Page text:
Is an exception made in relation to 'confidential' information?
No. Confidentiality alone is not a ground for refusing disclosure although in exercising its discretion a tribunal may have regard to the fact that the information or documentation is confidential.
If appropriate, the tribunal may inspect the information / documentation first and decide whether justice can be done by adopting special measures, such as 'covering-up' or substituting anonymous references for specific names, or, in rare cases, holding the hearing in private. It is most unlikely that the latter step will be necessary or appropriate in an equal pay (equality of terms) claim.
Does the Data Protection Act 1998 permit the disclosure of personal data under a court order?
Yes. The Data Protection Act 1998 specifically provides for disclosure where this is required by a court/tribunal order.
Nevertheless, an element of fairness should still be applied. For example, if you know it is likely you will have to make a disclosure of this nature at some point, it would be appropriate to notify the individual concerned beforehand.
Is information disclosed under a court order subject to any special protection from further disclosure?
Yes. The court rules require that a party to whom documentation or information is disclosed may only use it for the purpose of the proceedings in which it has been disclosed unless:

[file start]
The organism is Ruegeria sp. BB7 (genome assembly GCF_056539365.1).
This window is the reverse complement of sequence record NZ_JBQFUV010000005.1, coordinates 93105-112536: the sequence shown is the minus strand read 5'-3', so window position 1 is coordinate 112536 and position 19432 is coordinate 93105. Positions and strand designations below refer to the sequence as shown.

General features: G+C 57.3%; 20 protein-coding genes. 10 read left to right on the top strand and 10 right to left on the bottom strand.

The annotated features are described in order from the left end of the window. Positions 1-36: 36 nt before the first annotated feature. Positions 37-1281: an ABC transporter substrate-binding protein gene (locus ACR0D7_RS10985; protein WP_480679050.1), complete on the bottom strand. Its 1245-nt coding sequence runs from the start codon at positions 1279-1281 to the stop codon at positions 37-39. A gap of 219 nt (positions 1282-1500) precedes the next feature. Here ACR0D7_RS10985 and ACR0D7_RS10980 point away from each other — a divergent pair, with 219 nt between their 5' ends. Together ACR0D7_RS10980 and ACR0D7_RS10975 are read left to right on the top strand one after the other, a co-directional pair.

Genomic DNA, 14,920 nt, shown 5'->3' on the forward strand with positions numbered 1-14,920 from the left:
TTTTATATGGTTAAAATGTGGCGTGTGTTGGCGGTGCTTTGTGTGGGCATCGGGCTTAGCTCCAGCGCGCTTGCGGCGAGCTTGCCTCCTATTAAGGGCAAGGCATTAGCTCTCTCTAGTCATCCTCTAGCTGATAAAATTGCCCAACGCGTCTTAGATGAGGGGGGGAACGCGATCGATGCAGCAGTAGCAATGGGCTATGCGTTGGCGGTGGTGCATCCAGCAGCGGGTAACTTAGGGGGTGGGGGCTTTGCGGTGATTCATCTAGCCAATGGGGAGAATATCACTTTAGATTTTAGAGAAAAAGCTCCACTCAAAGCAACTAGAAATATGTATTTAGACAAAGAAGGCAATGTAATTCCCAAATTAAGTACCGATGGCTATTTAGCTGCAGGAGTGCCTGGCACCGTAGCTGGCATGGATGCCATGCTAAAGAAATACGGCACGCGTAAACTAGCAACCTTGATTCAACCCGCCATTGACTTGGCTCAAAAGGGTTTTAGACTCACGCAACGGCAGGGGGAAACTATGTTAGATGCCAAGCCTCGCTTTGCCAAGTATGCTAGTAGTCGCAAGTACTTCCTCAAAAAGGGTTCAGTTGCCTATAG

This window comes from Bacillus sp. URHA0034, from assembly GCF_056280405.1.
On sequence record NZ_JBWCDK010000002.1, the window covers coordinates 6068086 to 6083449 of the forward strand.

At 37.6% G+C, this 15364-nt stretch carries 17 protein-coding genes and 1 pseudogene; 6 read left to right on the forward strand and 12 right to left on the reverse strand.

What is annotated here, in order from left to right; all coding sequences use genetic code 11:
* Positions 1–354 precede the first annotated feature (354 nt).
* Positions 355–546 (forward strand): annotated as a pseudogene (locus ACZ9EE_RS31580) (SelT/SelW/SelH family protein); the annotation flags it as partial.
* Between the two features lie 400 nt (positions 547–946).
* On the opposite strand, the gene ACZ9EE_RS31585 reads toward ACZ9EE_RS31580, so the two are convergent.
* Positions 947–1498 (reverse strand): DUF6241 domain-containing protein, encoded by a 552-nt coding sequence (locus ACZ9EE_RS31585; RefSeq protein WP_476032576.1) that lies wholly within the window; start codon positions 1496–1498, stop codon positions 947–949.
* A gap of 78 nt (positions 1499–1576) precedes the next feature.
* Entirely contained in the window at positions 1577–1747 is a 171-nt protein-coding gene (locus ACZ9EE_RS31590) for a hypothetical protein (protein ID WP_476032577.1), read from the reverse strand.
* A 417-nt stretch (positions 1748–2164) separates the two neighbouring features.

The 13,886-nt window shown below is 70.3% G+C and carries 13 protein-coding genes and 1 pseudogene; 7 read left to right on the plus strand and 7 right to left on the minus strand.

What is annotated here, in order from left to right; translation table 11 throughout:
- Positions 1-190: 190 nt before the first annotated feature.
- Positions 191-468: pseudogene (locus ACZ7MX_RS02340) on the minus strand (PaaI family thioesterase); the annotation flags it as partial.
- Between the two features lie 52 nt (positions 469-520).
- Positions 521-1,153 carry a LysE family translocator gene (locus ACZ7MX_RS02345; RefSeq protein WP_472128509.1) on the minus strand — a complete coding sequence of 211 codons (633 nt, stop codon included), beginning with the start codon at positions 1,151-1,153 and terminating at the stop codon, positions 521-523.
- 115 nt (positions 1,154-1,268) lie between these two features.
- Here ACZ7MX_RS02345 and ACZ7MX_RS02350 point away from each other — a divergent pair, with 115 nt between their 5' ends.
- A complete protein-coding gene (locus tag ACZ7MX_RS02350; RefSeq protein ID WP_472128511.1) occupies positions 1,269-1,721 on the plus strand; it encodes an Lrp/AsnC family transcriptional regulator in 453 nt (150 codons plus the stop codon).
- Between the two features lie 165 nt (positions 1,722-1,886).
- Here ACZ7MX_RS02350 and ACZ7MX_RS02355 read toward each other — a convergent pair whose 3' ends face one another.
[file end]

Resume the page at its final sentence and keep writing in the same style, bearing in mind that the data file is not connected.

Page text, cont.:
- It has been read to or by the court at a public hearing; or
- The court gives permission; or
- Both the party who disclosed the document and the person to whom it belongs agree.
However, even where the first of these exceptions applies, the court has the power to make an order restricting or prohibiting the further use of the document.
Note that these rules apply if a case is settled or withdrawn without a public hearing taking place.
Disclosing information on a voluntary basis during the course of tribunal proceedings.
If you decide to disclose confidential information on a voluntary basis during the course of tribunal proceedings, you should consider seeking an undertaking from the complainant or her/his representatives to the effect that s/he will only use the information for the purpose of pursuing proceedings.
About the Equal pay in practice checklists
Whilst every effort has been made to ensure that the advice given in this note is accurate, only the courts and tribunals can give authoritative interpretations of the law.